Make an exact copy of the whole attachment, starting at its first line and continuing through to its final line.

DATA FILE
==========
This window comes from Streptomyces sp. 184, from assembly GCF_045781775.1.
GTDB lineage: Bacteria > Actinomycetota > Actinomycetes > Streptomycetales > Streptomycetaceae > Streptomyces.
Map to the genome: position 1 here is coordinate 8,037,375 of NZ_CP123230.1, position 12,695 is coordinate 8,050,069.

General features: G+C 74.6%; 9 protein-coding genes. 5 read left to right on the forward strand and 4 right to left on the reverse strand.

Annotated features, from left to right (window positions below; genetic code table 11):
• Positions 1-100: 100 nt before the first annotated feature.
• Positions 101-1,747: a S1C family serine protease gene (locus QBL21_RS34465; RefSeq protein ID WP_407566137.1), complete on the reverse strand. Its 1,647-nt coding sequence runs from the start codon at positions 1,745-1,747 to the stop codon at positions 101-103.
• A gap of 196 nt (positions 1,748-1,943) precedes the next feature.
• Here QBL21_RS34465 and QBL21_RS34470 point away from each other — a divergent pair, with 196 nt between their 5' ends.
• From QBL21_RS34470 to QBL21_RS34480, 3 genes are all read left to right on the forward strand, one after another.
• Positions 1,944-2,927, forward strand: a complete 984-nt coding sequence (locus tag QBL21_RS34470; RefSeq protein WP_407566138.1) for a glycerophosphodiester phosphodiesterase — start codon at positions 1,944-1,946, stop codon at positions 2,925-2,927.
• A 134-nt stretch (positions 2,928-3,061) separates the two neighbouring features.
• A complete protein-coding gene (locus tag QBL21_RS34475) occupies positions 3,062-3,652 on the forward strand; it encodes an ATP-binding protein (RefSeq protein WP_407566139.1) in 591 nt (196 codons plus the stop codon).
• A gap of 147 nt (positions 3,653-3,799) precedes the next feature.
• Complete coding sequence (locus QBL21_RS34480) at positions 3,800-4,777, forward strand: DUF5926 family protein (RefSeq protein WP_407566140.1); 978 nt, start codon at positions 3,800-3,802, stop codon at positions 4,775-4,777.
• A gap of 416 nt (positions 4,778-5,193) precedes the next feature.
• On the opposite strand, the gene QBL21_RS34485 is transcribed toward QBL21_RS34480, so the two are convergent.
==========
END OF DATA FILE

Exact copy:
This window comes from Streptomyces sp. 184, from assembly GCF_045781775.1.
GTDB lineage: Bacteria > Actinomycetota > Actinomycetes > Streptomycetales > Streptomycetaceae > Streptomyces.
Map to the genome: position 1 here is coordinate 8,037,375 of NZ_CP123230.1, position 12,695 is coordinate 8,050,069.

General features: G+C 74.6%; 9 protein-coding genes. 5 read left to right on the forward strand and 4 right to left on the reverse strand.

Annotated features, from left to right (window positions below; genetic code table 11):
• Positions 1-100: 100 nt before the first annotated feature.
• Positions 101-1,747: a S1C family serine protease gene (locus QBL21_RS34465; RefSeq protein ID WP_407566137.1), complete on the reverse strand. Its 1,647-nt coding sequence runs from the start codon at positions 1,745-1,747 to the stop codon at positions 101-103.
• A gap of 196 nt (positions 1,748-1,943) precedes the next feature.
• Here QBL21_RS34465 and QBL21_RS34470 point away from each other — a divergent pair, with 196 nt between their 5' ends.
• From QBL21_RS34470 to QBL21_RS34480, 3 genes are all read left to right on the forward strand, one after another.
• Positions 1,944-2,927, forward strand: a complete 984-nt coding sequence (locus tag QBL21_RS34470; RefSeq protein WP_407566138.1) for a glycerophosphodiester phosphodiesterase — start codon at positions 1,944-1,946, stop codon at positions 2,925-2,927.
• A 134-nt stretch (positions 2,928-3,061) separates the two neighbouring features.
• A complete protein-coding gene (locus tag QBL21_RS34475) occupies positions 3,062-3,652 on the forward strand; it encodes an ATP-binding protein (RefSeq protein WP_407566139.1) in 591 nt (196 codons plus the stop codon).
• A gap of 147 nt (positions 3,653-3,799) precedes the next feature.
• Complete coding sequence (locus QBL21_RS34480) at positions 3,800-4,777, forward strand: DUF5926 family protein (RefSeq protein WP_407566140.1); 978 nt, start codon at positions 3,800-3,802, stop codon at positions 4,775-4,777.
• A gap of 416 nt (positions 4,778-5,193) precedes the next feature.
• On the opposite strand, the gene QBL21_RS34485 is transcribed toward QBL21_RS34480, so the two are convergent.